LONDON (Reuters) - The head of Iran’s justice ministry was quoted on Friday as saying Tehran would decide the fate of a detained British-Iranian aid worker sentenced to five years in jail and that he could not confirm Western media reports relating to her case.
Nazanin Zaghari-Ratcliffe, a project manager with the Thomson Reuters Foundation, was arrested in April 2016 at a Tehran airport as she was heading back to Britain with her two-year-old daughter after a family visit.
She was convicted of plotting to overthrow Iran’s clerical establishment, a charge denied by her family and the Foundation, a charity organisation that is independent of Thomson Reuters and operates independently of Reuters News.
Zaghari-Ratcliffe’s husband Richard Ratcliffe told the Guardian newspaper and other British media on Thursday that her lawyer had said that her case had been marked as being eligible for early release.
“Iran’s judiciary cannot confirm any of the claims in Western media about this case,” Iran’s semi-official Tasnim news agency on Friday quoted Gholamhossein Esmaili, the head of the justice department in Tehran province, as saying.
“When a decision is made, it will be announced by the Islamic Republic’s judiciary or through diplomatic channels.”
British foreign minister Boris Johnson travelled to Iran this month to lobby for her release.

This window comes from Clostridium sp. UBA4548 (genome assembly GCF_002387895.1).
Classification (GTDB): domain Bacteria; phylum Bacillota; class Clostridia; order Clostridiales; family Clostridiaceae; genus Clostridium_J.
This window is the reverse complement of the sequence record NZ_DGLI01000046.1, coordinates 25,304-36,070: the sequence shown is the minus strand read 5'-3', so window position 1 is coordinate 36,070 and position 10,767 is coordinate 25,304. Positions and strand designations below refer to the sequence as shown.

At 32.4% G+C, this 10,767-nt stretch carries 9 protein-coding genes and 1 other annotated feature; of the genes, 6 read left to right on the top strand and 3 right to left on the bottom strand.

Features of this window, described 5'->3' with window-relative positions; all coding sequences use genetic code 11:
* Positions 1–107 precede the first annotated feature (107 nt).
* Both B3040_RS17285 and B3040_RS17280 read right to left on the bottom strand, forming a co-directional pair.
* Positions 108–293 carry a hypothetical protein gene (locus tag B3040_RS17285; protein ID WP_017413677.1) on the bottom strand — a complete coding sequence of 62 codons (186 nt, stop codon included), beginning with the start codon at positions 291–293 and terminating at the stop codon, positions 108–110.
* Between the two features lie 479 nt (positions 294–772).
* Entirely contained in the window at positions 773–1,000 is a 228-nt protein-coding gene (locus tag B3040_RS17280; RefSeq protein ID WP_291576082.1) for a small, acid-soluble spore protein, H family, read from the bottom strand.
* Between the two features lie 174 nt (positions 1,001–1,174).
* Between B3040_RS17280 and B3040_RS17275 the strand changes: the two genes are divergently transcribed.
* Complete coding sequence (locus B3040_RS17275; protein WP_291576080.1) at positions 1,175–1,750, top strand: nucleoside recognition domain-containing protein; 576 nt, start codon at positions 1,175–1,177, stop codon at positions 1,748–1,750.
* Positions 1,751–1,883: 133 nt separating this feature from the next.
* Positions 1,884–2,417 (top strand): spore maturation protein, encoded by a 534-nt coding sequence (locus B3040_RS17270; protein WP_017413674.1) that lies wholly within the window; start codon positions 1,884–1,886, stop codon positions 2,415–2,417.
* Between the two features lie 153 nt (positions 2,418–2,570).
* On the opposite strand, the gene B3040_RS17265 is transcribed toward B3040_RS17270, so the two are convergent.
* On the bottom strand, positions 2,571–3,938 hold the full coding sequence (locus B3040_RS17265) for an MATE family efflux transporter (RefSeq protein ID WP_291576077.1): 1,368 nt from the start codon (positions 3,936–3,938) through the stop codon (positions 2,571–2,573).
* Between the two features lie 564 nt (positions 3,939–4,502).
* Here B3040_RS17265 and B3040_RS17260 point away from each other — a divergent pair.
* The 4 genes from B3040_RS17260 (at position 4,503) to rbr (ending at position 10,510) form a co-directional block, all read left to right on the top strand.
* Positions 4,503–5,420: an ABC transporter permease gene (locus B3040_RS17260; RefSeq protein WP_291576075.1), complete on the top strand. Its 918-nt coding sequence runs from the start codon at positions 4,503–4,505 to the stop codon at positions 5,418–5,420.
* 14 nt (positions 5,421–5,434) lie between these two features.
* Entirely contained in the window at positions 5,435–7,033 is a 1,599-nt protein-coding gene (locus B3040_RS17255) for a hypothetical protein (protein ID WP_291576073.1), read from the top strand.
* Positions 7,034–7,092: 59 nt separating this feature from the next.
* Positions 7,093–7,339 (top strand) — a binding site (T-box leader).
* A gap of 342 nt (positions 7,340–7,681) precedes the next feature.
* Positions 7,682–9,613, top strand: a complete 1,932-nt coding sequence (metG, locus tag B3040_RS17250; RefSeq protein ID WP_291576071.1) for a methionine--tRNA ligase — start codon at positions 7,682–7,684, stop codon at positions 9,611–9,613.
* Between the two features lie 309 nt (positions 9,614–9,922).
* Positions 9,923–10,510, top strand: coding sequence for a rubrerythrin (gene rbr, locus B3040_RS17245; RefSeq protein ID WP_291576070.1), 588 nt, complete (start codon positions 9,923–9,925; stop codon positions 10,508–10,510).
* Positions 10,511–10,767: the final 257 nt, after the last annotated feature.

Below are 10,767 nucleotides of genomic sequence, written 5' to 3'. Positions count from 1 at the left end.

Esmaili was also quoted by Tasnim as saying that a second case had been brought against Zaghari-Ratcliffe - the first such acknowledgement from a justice ministry official.
Her family said in October that the second case carried charges that could bring mean another 16 years in prison, including joining and receiving money from organizations working to overthrow the Islamic Republic and attending a demonstration outside the Iranian Embassy in London.
“Besides serving her current sentence, she has also another ongoing case against her in court... We do not know if she would be found guilty or not,” Esmaili was quoted as saying.
Tasnim said Esmaili also dismissed reports of a swap deal, but did not make clear which reports he was referring to.
The release of dual national prisoners in Iran in recent years has been mainly done through prisoner swaps.
Iran refuses to recognise dual nationals and denies them access to consular assistance. It has arrested at least 30 dual nationals during the past two years, mostly on spying charges.
Reporting by Bozorgmehr Sharafedin; Editing by Sonya Hepinstall